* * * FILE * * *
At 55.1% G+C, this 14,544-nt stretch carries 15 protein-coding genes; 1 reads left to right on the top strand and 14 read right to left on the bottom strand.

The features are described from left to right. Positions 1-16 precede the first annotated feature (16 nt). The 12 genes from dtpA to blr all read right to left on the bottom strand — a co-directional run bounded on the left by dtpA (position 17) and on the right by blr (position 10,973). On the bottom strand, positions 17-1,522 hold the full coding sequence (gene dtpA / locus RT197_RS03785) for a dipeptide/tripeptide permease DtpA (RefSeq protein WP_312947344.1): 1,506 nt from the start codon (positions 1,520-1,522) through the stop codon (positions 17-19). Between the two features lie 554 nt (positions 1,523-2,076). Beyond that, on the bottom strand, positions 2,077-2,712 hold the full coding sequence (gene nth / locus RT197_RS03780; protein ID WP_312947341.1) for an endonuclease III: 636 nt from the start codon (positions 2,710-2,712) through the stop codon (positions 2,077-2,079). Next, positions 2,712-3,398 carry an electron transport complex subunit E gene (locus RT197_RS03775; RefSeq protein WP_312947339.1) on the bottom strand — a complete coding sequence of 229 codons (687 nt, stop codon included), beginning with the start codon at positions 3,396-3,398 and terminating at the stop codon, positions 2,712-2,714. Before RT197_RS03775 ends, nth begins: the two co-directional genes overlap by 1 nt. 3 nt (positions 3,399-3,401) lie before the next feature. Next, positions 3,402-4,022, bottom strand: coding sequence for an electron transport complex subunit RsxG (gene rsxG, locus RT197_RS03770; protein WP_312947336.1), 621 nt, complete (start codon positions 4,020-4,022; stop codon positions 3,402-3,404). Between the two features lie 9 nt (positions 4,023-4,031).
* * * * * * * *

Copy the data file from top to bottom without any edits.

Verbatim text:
At 55.1% G+C, this 14,544-nt stretch carries 15 protein-coding genes; 1 reads left to right on the top strand and 14 read right to left on the bottom strand.

The features are described from left to right. Positions 1-16 precede the first annotated feature (16 nt). The 12 genes from dtpA to blr all read right to left on the bottom strand — a co-directional run bounded on the left by dtpA (position 17) and on the right by blr (position 10,973). On the bottom strand, positions 17-1,522 hold the full coding sequence (gene dtpA / locus RT197_RS03785) for a dipeptide/tripeptide permease DtpA (RefSeq protein WP_312947344.1): 1,506 nt from the start codon (positions 1,520-1,522) through the stop codon (positions 17-19). Between the two features lie 554 nt (positions 1,523-2,076). Beyond that, on the bottom strand, positions 2,077-2,712 hold the full coding sequence (gene nth / locus RT197_RS03780; protein ID WP_312947341.1) for an endonuclease III: 636 nt from the start codon (positions 2,710-2,712) through the stop codon (positions 2,077-2,079). Next, positions 2,712-3,398 carry an electron transport complex subunit E gene (locus RT197_RS03775; RefSeq protein WP_312947339.1) on the bottom strand — a complete coding sequence of 229 codons (687 nt, stop codon included), beginning with the start codon at positions 3,396-3,398 and terminating at the stop codon, positions 2,712-2,714. Before RT197_RS03775 ends, nth begins: the two co-directional genes overlap by 1 nt. 3 nt (positions 3,399-3,401) lie before the next feature. Next, positions 3,402-4,022, bottom strand: coding sequence for an electron transport complex subunit RsxG (gene rsxG, locus RT197_RS03770; protein WP_312947336.1), 621 nt, complete (start codon positions 4,020-4,022; stop codon positions 3,402-3,404). Between the two features lie 9 nt (positions 4,023-4,031).